Discover Degrees at AIU

1. “Training and Development Specialists: What They Do.” U.S. Bureau of Labor Statistics. on the Retrieved from: https://www.bls.gov/ooh/business-and-financial/training-and-development-specialists.htm#tab-2 (Visited October 17, 2018).
2. “Training and Development Specialists: How to Become One.” U.S. Bureau of Labor Statistics. Retrieved from: https://www.bls.gov/ooh/business-and-financial/training-and-development-specialists.htm#tab-4 Visited October 17, 2018).
3. “School and Career Counselors: What They Do.” U.S. Bureau of Labor Statistics. Retrieved from: https://www.bls.gov/ooh/community-and-social-service/school-and-career-counselors.htm#tab-2 (Visited October 17, 2018).
4. “School and Career Counselors: How to Become One.” U.S. Bureau of Labor Statistics. Retrieved from: https://www.bls.gov/ooh/community-and-social-service/school-and-career-counselors.htm#tab-4 (Visited October 17, 2018).
5. “Leadership of Educational Organizations: Program Details.” American InterContinental University. Retrieved from: https://www.aiuniv.edu/degrees/education/masters-educational-leadership (Visited October 17, 2018).
6. “Postsecondary Education Administrators: What They Do." U.S. Bureau of Labor Statistics. Retrieved from: https://www.bls.gov/ooh/management/postsecondary-education-administrators.htm#tab-2 (Visited October 17, 2018).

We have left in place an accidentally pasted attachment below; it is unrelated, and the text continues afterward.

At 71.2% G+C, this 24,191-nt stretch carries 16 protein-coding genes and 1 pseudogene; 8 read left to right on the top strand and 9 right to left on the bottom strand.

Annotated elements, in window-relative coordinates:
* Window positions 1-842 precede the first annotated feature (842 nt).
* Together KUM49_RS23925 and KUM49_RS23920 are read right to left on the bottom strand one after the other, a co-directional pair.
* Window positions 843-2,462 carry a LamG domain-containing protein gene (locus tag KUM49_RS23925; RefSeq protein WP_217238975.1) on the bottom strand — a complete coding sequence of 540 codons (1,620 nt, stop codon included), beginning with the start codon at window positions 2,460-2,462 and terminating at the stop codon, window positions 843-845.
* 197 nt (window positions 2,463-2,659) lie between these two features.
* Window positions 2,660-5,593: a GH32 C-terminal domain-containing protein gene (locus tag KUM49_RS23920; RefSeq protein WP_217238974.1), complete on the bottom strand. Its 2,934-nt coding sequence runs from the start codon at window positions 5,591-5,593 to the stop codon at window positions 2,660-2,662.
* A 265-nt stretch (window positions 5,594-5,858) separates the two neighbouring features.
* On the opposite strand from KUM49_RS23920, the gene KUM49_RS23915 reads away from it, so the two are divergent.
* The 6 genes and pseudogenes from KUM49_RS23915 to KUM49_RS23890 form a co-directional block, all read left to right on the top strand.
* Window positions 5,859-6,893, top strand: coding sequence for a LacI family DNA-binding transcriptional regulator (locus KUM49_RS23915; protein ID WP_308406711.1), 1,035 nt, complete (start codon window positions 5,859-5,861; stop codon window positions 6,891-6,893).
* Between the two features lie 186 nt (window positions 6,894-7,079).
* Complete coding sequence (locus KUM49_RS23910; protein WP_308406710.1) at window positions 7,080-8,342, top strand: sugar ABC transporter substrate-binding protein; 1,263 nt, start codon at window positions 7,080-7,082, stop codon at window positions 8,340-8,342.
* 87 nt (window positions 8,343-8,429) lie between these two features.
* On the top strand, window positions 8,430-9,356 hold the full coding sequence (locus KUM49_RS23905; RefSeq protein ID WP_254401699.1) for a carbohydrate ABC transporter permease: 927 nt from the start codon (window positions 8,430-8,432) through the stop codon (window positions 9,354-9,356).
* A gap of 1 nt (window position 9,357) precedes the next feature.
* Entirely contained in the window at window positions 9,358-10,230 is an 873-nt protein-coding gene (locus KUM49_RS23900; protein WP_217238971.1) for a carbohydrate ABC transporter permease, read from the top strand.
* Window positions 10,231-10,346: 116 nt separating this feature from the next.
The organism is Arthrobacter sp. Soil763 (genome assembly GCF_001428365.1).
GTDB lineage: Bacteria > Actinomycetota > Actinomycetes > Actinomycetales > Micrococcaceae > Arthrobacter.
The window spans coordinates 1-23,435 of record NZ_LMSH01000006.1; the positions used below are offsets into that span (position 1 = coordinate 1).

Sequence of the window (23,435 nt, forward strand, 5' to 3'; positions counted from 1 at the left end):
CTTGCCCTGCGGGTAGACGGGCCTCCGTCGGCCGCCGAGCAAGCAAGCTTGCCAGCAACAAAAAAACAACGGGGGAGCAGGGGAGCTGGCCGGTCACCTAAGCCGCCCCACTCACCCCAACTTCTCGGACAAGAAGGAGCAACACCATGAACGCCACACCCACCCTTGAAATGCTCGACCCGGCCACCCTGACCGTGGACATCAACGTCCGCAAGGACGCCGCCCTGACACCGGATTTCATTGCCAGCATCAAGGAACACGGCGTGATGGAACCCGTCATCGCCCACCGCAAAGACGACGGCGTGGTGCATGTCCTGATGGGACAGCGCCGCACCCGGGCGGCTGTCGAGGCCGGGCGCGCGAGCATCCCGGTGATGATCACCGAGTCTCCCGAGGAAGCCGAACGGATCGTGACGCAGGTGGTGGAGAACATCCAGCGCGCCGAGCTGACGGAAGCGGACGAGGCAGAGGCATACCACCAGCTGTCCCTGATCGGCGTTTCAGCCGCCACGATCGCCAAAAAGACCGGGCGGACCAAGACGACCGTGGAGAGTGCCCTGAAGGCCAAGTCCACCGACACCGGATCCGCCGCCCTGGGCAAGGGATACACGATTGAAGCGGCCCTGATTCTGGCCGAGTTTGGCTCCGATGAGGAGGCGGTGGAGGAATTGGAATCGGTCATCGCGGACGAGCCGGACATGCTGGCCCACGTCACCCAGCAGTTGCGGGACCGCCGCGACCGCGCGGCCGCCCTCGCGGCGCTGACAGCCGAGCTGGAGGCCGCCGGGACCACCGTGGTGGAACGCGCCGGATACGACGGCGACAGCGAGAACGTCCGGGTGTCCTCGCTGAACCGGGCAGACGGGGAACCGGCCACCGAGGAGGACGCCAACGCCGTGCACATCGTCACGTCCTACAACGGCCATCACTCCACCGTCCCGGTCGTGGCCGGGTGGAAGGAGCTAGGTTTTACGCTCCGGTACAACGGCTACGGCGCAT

7. “Instructional Coordinators: What They Do.” U.S. Bureau of Labor Statistics. Retrieved from: https://www.bls.gov/ooh/education-training-and-library/instructional-coordinators.htm#tab-2 (Visited October 17, 2018).
8. “Instructional Coordinators: How to Become One.” U.S. Bureau of Labor Statistics. Retrieved from: https://www.bls.gov/ooh/education-training-and-library/instructional-coordinators.htm#tab-4 (Visited October 17, 2018).
9. “School and Career Counselors: Working Environment.” U.S. Bureau of Labor Statistics. Retrieved from: https://www.bls.gov/ooh/community-and-social-service/school-and-career-counselors.htm#tab-3 (Visited October 17, 2018).

American InterContinental University cannot guarantee employment or salary. Find employment rates, financial obligations and other disclosures at www.aiuniv.edu/disclosures. Financial aid is available for those who qualify.